I've been thinking about this constantly since I left City Hall in 2016 and I recently realized that ensuring the most vulnerable in Philadelphia have access to the same kind of high-quality health care that I have should be my focus. While I was in public service, I was passionate about improving our health-care system. The Affordable Care Act made major advancements, but more needs to be done.
In particular, far too many senior citizens in Philadelphia are still struggling with paying their medical bills. Yes, all Americans over age 65 have access to Medicare, but traditional Medicare has many gaps. It doesn't cover dental, vision or hearing – and you have to sign up and pay for Medicare Part D if you want it to include prescription drugs. Then there is the 20 percent coinsurance in traditional Medicare. The costs add up, quickly, especially if you're a senior on a fixed income, or if you're hospitalized.
There is a solution for this dilemma – and it's not complicated: Medicare Advantage. Medicare Advantage is a part of the Medicare system, but it functions much more like employer-based health insurance. Medicare Advantage covers drugs, vision, dental, and hearing, and has an out-of-pocket cap to protect consumers from huge co-pays. In most cases Medicare Advantage plans cost the same or less than traditional Medicare premiums.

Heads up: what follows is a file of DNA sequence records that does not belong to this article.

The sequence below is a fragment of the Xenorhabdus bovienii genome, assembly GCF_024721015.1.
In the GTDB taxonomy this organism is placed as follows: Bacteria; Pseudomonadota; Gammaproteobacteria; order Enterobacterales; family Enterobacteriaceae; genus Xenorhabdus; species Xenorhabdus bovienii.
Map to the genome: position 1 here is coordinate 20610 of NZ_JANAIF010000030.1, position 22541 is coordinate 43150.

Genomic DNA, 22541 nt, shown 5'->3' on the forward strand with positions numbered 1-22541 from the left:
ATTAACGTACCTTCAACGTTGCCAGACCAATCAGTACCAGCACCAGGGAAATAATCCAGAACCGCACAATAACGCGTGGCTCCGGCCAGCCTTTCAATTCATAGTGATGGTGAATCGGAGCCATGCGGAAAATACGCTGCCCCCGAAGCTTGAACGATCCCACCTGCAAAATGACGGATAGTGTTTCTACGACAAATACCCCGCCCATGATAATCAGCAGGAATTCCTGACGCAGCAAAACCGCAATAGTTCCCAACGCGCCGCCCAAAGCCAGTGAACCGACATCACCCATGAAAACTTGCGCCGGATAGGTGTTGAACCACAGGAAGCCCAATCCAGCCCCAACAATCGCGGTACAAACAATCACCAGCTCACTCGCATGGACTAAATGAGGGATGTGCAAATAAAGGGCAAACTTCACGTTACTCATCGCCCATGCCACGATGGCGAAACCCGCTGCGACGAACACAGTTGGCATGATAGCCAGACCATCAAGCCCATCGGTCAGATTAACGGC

The problem is that not enough of our seniors sign up for Medicare Advantage. More than 250,000 people in Philadelphia qualify for Medicare, but only 112,000 – less than half of the eligible population – are on a Medicare Advantage plan. That means nearly 10 percent of Philadelphians aren't getting the most comprehensive health coverage that is readily available to them.
Part of my work in this next phase of my life will be dedicated to spreading the word about the benefits of Medicare Advantage in Philadelphia. To do this, I decided to partner with Clover Health, a health-tech company that operates extensively in New Jersey and is now expanding into Philadelphia.
What makes Clover Health unique, and why I chose to work with them, is how they combine technology with compassion, quality medical care, and a focus on prevention.
They go beyond normal Medicare Advantage, using a high-tech approach to deliver proactive results to their members – keeping them healthy and enjoying their lives. They serve seniors by sending nurse practitioners for in-home visits when they feel a person is at risk of high blood pressure, hasn't taken their medicine, or is having trouble managing their sugar and diabetes.
Seeing the Clover staff in action providing personalized, caring, inclusive and affordable healthcare made it clear to me that they were the right partner for me and for Philadelphia. The timing is also right. Everyone on Medicare is able to switch to a Medicare Advantage plan during the Annual Enrollment Period, which begins Oct. 15.
So, Philadelphia, you may start hearing my voice on the radio or seeing me on TV talking about my new cause. And if you or your parents sign up for our Medicare Advantage plan, then I'll know the message is getting through.
Michael Nutter was the mayor of Philadelphia from 2008 to 2016, and is a senior adviser for Clover Health.